Characterization of lipid emulsions during in vitro digestion in the presence of three types of nanocellulose.


Department of Food Science and Technology, University of Georgia, Athens, GA 30602, United States. Electronic address: [Email]


OBJECTIVE : Nanocellulose (NC) has been a topic of significant interest due to its multiple applications, including that as a potential food ingredient. Due to the viscous property of NC and its potential use as emulsion stabilizers, presence of NC in food may affect properties and digestion of lipid emulsions systems. In this study, the behavior of three types of nanocellulose and its influence on lipid emulsions during digestion were investigated.
METHODS : The changes in physicochemical characteristics (including particle size, microstructure, viscosity, and zeta potential) of the emulsions as well as the amount of free fatty acid released were studied and compared among the addition of different types/concentrations of fiber as well as digestion phases.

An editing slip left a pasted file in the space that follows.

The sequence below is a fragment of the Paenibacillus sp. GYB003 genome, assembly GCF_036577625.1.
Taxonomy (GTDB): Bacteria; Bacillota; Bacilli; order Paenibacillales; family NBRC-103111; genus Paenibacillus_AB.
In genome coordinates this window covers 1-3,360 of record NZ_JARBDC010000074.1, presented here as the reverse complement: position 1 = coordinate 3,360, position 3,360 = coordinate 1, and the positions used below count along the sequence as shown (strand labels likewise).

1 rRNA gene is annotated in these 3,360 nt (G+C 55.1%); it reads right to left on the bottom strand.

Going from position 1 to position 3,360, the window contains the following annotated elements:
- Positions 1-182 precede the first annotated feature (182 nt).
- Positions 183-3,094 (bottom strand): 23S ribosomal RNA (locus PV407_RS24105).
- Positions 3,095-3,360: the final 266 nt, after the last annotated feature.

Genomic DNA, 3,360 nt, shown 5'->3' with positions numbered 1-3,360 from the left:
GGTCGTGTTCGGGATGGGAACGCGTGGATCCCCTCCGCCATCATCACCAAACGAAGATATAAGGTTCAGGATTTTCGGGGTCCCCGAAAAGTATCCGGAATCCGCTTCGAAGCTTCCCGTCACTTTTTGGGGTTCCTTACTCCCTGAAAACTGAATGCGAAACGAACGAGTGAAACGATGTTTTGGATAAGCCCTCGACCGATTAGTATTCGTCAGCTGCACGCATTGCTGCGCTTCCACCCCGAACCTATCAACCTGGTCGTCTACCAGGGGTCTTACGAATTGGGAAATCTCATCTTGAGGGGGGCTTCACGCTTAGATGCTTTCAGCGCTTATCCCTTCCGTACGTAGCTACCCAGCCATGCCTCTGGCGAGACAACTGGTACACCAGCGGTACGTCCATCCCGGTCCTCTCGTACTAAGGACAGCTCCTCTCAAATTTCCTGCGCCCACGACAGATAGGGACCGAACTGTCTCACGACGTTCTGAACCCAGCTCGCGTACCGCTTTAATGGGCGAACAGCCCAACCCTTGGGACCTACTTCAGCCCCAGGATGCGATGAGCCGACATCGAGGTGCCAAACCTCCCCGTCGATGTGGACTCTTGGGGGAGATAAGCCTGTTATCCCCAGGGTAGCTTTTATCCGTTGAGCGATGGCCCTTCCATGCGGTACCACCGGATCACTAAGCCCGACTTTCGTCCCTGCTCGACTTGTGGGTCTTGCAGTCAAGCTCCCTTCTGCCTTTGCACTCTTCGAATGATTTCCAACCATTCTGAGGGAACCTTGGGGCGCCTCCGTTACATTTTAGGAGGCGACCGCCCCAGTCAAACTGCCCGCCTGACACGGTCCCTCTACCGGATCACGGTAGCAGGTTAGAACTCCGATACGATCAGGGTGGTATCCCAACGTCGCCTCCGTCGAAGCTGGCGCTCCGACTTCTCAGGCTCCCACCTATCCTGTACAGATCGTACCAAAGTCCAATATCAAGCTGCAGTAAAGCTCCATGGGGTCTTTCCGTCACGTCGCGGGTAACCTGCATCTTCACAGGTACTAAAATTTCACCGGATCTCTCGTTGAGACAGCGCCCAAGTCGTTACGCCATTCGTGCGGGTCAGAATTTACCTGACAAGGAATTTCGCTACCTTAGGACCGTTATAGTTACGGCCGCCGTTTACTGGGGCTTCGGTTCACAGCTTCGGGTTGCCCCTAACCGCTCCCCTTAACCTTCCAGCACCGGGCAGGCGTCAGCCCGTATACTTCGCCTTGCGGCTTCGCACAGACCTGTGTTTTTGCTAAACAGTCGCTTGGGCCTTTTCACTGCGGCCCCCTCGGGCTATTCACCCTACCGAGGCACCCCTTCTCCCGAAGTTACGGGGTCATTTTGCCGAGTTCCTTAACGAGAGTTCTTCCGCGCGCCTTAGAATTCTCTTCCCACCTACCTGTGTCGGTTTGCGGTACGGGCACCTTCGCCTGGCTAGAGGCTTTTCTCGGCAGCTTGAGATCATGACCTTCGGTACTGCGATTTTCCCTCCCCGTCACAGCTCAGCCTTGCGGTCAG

RESULTS : The colloidal stability of three types of NC differed during each digestion phase. Specifically, cellulose nanocrystals (CNC) formed hydrogel networks during the gastric phase, resulting in increased digesta viscosity. Cellulose nano-fibrils (CNF) were stable and had no morphological changes during digestion. TEMPO-oxidized cellulose nano-fibrils (TEMPO-CNF) de-swelled and showed aggregation at the gastric phase. Results showed that all three types of nanocellulose at high concentrations (1% CNF, 0.25-0.36% TEMPO-CNF or 2-3% CNC) delayed initial in vitro digestion of emulsions, though the final lipolysis extent was nearly the same amongst all (47-55%).


Cellulose nano-fibrils,Cellulose nanocrystals,Fluorescence,TEMPO-oxidized cellulose nano-fibrils,Viscosity,

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